… the Native seldom expresses delusions of an exalted character, more frequently his delusions concern stock, i.e., cattle, sheep, etc., that he possesses, or that have been taken from him, or that he has a number of wives and children when such is not a fact. His delusions follow the line of his normal mentalisation. (p. 34)

Conry thus omits the delusions of grandeur presented by black subjects that contain colonial symbolism to peddle a racist conception of the African mind as inferior, weak and primitive.34,35,36 This study has therefore retrieved the delusional content that was silenced, omitted or censored from psychiatric texts published during colonialism. In doing so, the study offers not only a countervail to the central discourses of colonial psychiatry but also identifies how the colonial context influenced the delusional content presented by the GLA’s black patients.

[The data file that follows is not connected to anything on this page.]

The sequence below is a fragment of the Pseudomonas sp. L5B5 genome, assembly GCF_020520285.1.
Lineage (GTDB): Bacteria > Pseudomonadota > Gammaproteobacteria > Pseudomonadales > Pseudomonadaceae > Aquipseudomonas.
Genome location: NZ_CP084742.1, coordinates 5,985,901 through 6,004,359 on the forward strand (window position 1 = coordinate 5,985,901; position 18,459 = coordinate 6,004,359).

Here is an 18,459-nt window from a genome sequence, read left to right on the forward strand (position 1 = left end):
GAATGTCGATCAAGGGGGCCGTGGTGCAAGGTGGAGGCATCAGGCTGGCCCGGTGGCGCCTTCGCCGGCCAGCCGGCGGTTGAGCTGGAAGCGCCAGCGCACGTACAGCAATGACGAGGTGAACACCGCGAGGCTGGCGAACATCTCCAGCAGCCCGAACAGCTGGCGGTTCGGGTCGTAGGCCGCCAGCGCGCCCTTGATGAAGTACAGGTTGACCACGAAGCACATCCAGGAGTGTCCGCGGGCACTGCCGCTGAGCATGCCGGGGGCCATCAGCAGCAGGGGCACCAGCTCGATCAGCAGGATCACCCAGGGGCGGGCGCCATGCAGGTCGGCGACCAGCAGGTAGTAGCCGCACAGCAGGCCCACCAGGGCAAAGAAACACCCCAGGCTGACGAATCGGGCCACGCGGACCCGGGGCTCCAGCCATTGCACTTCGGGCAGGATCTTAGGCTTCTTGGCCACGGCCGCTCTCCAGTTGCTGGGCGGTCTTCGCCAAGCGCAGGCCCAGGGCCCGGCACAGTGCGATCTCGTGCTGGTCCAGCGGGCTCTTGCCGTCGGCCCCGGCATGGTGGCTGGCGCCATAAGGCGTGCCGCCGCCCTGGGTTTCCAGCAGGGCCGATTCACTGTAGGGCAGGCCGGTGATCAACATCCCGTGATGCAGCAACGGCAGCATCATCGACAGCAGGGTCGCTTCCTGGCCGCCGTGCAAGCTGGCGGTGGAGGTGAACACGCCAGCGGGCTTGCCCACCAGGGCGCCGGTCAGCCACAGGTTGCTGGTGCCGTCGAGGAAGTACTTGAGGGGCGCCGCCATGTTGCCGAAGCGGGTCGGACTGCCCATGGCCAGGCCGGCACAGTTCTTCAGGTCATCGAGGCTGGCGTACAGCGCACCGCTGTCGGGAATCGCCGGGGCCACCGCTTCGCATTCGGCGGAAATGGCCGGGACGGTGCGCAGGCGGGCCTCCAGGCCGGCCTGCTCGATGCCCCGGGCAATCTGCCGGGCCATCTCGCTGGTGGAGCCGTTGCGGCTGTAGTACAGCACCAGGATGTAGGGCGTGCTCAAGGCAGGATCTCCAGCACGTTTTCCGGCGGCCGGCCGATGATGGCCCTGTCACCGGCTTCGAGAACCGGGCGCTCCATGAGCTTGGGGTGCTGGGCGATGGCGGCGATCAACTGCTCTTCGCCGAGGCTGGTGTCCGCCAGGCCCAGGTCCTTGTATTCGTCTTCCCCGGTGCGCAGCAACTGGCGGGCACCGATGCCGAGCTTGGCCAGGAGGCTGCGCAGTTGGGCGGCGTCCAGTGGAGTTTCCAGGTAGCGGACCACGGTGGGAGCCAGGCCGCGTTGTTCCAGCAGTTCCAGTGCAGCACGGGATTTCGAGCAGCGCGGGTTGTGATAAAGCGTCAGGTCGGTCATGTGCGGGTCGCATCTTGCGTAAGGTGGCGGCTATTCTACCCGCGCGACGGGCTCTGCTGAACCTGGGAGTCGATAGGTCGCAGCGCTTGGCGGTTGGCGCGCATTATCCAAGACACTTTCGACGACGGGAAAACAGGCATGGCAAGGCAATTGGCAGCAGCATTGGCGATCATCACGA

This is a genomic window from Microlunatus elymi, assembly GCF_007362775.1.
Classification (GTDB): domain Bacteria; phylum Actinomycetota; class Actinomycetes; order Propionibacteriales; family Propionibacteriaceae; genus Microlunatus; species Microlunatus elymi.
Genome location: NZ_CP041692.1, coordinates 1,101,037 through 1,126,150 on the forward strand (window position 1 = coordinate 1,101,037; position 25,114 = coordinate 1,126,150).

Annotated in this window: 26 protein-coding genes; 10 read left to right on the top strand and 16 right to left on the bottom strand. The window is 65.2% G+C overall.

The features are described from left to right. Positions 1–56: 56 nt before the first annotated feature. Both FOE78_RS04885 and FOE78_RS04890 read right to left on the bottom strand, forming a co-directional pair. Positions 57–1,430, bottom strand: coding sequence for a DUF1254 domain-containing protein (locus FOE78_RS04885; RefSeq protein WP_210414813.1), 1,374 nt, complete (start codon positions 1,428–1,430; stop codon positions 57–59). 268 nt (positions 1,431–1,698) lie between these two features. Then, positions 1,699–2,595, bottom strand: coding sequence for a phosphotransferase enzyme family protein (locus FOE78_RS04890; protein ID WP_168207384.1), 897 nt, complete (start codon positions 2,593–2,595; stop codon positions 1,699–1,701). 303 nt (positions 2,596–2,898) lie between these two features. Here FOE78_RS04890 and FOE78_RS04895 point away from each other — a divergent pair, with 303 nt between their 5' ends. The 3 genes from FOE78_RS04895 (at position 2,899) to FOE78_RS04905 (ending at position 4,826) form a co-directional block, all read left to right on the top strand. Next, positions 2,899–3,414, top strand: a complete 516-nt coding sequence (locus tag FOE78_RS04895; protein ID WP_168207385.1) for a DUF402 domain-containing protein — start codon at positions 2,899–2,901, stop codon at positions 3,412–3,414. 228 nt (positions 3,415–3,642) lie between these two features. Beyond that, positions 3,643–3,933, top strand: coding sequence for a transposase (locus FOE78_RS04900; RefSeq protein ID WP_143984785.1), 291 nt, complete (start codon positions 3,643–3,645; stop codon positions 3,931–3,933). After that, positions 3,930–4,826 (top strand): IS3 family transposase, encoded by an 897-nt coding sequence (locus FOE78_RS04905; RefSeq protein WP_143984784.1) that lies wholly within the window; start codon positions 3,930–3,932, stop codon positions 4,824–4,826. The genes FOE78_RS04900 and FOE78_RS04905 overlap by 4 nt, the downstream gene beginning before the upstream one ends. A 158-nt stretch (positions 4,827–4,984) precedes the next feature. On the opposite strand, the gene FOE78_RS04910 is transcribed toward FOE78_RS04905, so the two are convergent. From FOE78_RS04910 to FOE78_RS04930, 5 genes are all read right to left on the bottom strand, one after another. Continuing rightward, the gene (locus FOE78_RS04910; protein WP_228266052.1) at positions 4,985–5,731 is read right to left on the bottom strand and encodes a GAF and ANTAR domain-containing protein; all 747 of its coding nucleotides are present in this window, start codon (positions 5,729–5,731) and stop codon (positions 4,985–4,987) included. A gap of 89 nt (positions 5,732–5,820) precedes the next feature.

The study identified how the colonial context influenced the delusional content presented by the patients of the GLA. Moreover, the study retrieved themes in the delusional content of black subjects that were silenced, omitted or censored from psychiatric texts published during colonialism. The omissions and inconsistencies between the casebooks and the published records of an asylum are for Jonathan Andrews38 an important tool for a researcher to identify the ‘areas of bias and censorship’ that were held by a psychiatrist. In this way, the article foregrounds how Greenlees and Conry’s published texts engaged in acts of censorship and erasure in favour of affirming colonial paradigms and discourses.


Competing interests

The author declares that he has no financial or personal relationships that may have inappropriately influenced him in writing this article.